The photographer Eiffel Chong (b. 1977) has a problem of a personal nature: in his house in Kuala Lumpur which he shares with his mother, the subject of books has become a prickly issue. Mum thinks he has too many of them, and so does he; but much like all bibliophiles, he can’t help but continue to acquire more.
“I am thinking of buying a Kindle,” he says, twiddling his thumbs, “but I am still in the habit of buying books when I see a cover that piques my curiosity, and wouldn’t that be a waste of money if I buy a Kindle while continuing to buy books?”
I concur as I jot down more notes for this interview, as he continues, explaining that he reads a lot of fiction, enjoying the genre far more than some texts which appear to be denser and more profound.
“I just get into the book and disappear into an alternate reality—just the way I enjoy photography,” he explains.
“For that one hour, everything is off. I am just behind my cameras looking at my flowers, at my subjects, and nothing else exists.”
This pre-occupation with storytelling appears to be one inspiration for Chong’s latest solo exhibition I Dim The Sun So That Dusk Arrives Earlier, which recently opened at Richard Koh Fine Arts at Gillman Barracks in Singapore.
The exhibition title originates from what Chong terms as a tendency for him to “look at words, titles and writings,” and to have certain pieces of writing be so “striking,” that he would continuously write them down and jumble them up.
This latest show is a continuation of Chong’s 2018 solo exhibition Mud And Mashed Hydrangea Leaves And Salad Of Dandelion Greens, and three works (Acebutolol, Captopril and Benazepril) from this show appear again in Richard Koh’s presentation. Each of these artworks depicts a still life of wilting flowers, shot in near-darkness, such that the plants barely register as quiet silhouettes or after-images. I Dim The Sun features twelve piezographic works that revolve around a similar aesthetic, only this time, the works are no longer named after hypertension medications, but rather, after anti-depressants: Amitriptyline (Elavil), Desipramine (Norpramin, Pertofrane) and Desvenlafaxine (Pristiq & Khedezla) are some examples.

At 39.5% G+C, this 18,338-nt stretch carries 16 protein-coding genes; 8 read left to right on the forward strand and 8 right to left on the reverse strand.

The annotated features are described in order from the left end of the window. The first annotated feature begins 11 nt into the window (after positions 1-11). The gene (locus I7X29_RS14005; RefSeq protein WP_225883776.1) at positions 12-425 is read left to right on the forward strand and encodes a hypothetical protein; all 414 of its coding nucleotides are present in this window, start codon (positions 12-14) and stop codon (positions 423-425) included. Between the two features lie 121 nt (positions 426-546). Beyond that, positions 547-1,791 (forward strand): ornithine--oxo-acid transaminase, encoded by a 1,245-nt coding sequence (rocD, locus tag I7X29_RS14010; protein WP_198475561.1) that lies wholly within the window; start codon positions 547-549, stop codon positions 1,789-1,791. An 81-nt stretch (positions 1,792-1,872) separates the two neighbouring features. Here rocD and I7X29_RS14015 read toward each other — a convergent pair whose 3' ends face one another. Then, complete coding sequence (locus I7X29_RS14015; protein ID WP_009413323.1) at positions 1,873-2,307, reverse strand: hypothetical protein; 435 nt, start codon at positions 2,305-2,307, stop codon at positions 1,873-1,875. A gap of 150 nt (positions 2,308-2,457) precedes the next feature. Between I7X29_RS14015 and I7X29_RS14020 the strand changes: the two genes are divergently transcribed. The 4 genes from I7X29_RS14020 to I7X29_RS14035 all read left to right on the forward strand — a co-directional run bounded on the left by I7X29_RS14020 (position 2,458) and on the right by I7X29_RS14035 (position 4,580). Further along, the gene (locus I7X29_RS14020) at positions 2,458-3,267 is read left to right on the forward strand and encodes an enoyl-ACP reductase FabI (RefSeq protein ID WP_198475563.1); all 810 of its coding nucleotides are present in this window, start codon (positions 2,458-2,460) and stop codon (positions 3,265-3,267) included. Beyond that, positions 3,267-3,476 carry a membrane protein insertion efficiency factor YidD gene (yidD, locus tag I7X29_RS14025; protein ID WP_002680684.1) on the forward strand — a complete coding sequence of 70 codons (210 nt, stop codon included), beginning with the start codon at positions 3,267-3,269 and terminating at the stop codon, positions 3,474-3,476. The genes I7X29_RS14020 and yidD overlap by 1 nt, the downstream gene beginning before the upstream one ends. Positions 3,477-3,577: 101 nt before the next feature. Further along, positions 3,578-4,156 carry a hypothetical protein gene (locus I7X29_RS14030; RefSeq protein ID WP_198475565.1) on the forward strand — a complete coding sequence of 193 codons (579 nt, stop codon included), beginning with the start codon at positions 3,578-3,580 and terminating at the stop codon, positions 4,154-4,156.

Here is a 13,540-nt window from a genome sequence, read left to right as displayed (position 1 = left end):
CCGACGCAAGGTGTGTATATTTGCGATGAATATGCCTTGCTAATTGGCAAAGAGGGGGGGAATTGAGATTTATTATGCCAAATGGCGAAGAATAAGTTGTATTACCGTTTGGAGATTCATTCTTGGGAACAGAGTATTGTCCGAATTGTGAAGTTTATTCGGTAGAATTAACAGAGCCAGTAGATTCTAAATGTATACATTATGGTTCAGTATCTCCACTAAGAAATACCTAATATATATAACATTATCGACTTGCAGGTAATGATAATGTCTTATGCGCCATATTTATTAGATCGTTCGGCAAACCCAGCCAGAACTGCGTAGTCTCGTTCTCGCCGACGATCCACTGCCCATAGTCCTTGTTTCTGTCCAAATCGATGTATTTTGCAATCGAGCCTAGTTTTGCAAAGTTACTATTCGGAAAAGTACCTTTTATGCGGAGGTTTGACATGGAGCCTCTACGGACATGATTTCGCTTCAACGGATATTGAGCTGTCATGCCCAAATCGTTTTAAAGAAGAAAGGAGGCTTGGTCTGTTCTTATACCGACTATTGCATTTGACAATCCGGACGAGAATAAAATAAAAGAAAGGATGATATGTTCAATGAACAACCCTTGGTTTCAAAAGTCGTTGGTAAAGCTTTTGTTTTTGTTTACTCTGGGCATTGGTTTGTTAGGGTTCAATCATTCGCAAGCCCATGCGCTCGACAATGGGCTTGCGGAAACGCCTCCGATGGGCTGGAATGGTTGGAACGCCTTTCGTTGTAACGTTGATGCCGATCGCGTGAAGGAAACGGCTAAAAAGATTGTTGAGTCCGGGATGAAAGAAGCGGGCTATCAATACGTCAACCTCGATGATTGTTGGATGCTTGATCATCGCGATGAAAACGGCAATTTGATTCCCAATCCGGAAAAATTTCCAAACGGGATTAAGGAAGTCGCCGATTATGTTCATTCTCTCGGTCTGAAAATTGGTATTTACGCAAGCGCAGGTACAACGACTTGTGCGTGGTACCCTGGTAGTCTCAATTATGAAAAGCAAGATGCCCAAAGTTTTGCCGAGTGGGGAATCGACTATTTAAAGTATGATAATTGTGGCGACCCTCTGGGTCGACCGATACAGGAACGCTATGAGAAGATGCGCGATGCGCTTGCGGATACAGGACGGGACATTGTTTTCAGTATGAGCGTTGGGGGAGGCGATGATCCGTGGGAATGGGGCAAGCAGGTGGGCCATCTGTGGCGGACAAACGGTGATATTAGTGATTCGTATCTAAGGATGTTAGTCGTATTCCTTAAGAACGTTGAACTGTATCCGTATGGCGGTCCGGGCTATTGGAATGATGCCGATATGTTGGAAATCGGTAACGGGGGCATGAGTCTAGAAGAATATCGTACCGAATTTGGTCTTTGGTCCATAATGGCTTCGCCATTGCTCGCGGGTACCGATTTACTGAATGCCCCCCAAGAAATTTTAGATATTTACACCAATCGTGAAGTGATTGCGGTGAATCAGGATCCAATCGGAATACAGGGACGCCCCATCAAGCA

With a tendency to ruminate on ideas of mortality and transience, Chong admits that “all (of his) works are in some ways autobiographical,” but that he is only acknowledging now, how the traces of his own stories have been interwoven with the pictures he shoots.
The direct impetus for I Dim The Sun can itself be traced to a text message Chong received from a close friend while teaching photography in Chiang Mai, all the way back in 2017, informing him of a mutual friend’s cancer diagnosis—one symptom of which manifested as lumps on the neck. It acted as a startling reminder of Chong’s own age and the fragility of life, and of how suddenly bad news can strike
“When you are young, you think of death as something that only happens to other, older people,” Chong ventures, “but now that I am (in my forties), and I have crossed that half-way point, I realise that I am the older person now.”
This revelation had the effect of prompting a reconsideration of Chong’s position in life, as well as a deeper awareness and conscientiousness in the telling of his own stories through his artworks.
Standing next to Chong’s prints, it is easy to get sucked into the sombre grace of his wilted tentacle-like flowers, images which remain resolutely beautiful even as the plants curve back into the ground in death. A phrase comes to mind as my gaze flits between the works, starkly monochromatic against the brutal white walls: Memento mori or, remember that you will die.
The solemn asceticism of how the flowers are shown—without any discernible patterns, planted in plain pots and photographed against plain backgrounds—brings into sharp focus both Chong’s compositional clarity as well as the soft, subtle movements of the drooping flora.
In I Dim The Sun, the flowers have a multitude of meanings: they could be funeral flowers, a display of grief and devotion to the dearly departed, or they could be still life objects, left behind by a forgetful higher power and doomed to slow decay and death by neglect. They could even be poignant metaphors for people in the grips of depressive disorders, spiralling into self-destruction while still being held together by narcotics and just a little bit of hope.
Whatever your poison, Chong’s arresting and elegant works manage to strike a chord in their understated simplicity.
I Dim The Sun So That Dusk Arrives Earlier runs till 27 April at Richard Koh Fine Art, Gillman Barracks.